The 20th May just gone was Mohamed Zakariya’s 7oth birthday. He is not that well known outside the rarified atmosphere of Ottoman calligraphers but he has had a great measure of influence on people like myself over the years. His birthday was celebrated by a small group of his students in DC last Sunday which I was unable to attend but I want to record here something of his work and my own encounters with him. He is a fully fledged American, growing up in Santa Monica, California, where he taught himself arabic whilst working in a machine shop. But it was arabic calligraphy that became his forte. But he only achieved his ijaza in the art, fairly late in his life. I clearly remember him telling me that after he began his studentship with Celebi, his master teacher in Istanbul, that all his earlier work was ‘no good’ or ‘rubbish’…I don’t remember the exact words. I know how he felt as I have often felt like that myself about much of what I do, but I would be quite happy with some of his cast off ‘rubbish’.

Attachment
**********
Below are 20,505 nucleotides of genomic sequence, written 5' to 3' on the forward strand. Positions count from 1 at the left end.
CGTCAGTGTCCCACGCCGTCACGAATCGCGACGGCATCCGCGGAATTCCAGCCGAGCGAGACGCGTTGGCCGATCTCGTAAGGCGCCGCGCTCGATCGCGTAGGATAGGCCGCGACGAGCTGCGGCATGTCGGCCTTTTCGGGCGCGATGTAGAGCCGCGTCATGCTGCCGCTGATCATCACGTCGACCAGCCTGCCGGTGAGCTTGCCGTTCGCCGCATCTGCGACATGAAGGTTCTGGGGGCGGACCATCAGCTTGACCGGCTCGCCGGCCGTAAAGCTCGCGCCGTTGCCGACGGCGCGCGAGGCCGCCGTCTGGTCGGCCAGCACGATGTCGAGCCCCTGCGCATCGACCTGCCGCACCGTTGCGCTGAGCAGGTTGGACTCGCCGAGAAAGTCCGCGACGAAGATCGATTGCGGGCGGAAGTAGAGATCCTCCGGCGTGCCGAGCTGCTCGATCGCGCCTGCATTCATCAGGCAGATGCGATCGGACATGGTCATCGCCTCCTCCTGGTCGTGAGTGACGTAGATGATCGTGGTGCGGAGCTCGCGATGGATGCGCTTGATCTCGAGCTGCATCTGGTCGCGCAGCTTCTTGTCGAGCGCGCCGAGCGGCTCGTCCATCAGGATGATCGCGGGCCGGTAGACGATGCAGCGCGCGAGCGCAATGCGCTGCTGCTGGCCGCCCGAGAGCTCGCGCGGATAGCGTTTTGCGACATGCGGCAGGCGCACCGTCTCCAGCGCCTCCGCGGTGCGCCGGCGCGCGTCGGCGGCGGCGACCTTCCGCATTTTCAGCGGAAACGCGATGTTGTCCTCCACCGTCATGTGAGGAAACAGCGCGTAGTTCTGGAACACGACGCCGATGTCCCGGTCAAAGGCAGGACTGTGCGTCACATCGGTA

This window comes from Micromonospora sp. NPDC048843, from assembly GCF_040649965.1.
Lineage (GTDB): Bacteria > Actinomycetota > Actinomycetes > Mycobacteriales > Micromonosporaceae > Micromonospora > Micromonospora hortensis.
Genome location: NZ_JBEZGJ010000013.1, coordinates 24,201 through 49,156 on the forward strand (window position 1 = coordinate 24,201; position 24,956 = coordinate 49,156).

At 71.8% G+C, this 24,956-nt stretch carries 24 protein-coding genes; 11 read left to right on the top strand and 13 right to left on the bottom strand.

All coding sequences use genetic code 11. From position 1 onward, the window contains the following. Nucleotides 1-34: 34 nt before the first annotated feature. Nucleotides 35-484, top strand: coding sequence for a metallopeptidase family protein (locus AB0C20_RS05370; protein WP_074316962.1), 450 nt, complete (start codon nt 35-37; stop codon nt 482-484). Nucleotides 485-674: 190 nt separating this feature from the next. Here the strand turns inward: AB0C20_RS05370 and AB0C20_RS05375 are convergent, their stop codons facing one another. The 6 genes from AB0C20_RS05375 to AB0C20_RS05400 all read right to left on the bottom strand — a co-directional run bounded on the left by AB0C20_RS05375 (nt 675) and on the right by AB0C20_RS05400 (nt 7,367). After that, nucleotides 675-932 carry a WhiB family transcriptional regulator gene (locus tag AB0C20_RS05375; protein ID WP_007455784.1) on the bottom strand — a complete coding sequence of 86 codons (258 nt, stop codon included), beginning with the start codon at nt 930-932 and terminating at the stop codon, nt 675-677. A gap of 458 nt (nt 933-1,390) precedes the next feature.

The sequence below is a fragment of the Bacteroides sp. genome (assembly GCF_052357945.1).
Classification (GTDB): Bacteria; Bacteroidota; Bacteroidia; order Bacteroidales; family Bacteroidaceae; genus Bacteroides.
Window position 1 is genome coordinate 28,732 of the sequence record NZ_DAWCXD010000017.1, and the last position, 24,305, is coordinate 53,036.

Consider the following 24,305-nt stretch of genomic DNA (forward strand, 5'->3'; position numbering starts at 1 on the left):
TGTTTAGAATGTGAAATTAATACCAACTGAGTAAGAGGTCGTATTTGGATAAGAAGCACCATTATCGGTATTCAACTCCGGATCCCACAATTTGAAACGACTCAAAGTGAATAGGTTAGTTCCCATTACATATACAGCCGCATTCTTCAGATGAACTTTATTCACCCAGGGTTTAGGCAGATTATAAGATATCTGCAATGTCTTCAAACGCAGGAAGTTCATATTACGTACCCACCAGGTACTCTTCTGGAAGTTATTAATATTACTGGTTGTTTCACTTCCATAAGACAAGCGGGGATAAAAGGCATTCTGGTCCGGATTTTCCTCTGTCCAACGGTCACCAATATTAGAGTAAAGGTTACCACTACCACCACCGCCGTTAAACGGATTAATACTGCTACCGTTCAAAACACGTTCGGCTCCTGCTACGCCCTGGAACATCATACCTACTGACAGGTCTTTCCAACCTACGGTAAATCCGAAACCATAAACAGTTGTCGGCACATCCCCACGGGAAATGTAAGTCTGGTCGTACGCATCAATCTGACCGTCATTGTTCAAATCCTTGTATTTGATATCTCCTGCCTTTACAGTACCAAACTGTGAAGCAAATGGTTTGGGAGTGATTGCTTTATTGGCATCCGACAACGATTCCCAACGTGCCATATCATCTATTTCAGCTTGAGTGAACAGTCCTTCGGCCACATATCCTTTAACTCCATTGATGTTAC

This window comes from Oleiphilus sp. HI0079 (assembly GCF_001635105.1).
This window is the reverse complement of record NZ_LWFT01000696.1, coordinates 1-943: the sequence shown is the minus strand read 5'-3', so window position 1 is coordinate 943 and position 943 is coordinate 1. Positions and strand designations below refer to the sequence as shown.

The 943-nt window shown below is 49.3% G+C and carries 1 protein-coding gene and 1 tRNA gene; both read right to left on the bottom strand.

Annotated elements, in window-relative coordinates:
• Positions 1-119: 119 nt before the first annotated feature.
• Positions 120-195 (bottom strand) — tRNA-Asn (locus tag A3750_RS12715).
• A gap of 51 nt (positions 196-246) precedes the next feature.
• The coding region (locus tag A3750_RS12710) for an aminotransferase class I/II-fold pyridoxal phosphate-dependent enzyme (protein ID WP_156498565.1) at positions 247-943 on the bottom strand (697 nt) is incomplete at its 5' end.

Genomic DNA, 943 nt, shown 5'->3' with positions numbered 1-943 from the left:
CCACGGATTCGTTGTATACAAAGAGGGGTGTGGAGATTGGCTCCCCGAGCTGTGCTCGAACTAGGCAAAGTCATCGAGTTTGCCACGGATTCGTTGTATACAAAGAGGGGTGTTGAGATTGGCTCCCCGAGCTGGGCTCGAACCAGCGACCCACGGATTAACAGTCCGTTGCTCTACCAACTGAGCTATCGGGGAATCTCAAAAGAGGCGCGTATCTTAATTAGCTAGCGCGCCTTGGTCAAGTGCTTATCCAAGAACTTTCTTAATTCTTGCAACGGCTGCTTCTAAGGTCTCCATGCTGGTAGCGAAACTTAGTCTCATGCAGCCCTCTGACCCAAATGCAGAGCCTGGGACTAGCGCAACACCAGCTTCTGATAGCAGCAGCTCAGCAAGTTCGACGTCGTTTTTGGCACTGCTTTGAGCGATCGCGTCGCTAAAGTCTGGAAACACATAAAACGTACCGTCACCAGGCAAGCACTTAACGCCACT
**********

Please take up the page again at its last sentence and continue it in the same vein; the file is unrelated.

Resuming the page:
I first met Mohamed Zakariya in 1975 (or thereabouts) at his house in Washington DC where he gave me a rapid introduction to the fine art of Ottoman arabic calligraphy. I still have the page he wrote for me then (illustrated left). It was the first of many calligraphic pieces by him which I have accumulated over time as well as beautifully written letters and artwork (as well as, interestingly, some blocks of Eid postage stamps that he created for the US postal service). In 1975 there was little or no market for a calligrapher in the west, no matter how good, and Zak (as I shall refer to him) was having to build kitchens at the time to make ends meet. But his house was an Aladdin’s cave of not only his calligraphy but working brass astrolabes and astronomical instruments, fine crafted boxes of pens, knives and burnishers and pens, cupboards, tables, beds, all made by him with non-electrical tools. All of it glowing with a kind of Ottoman magic.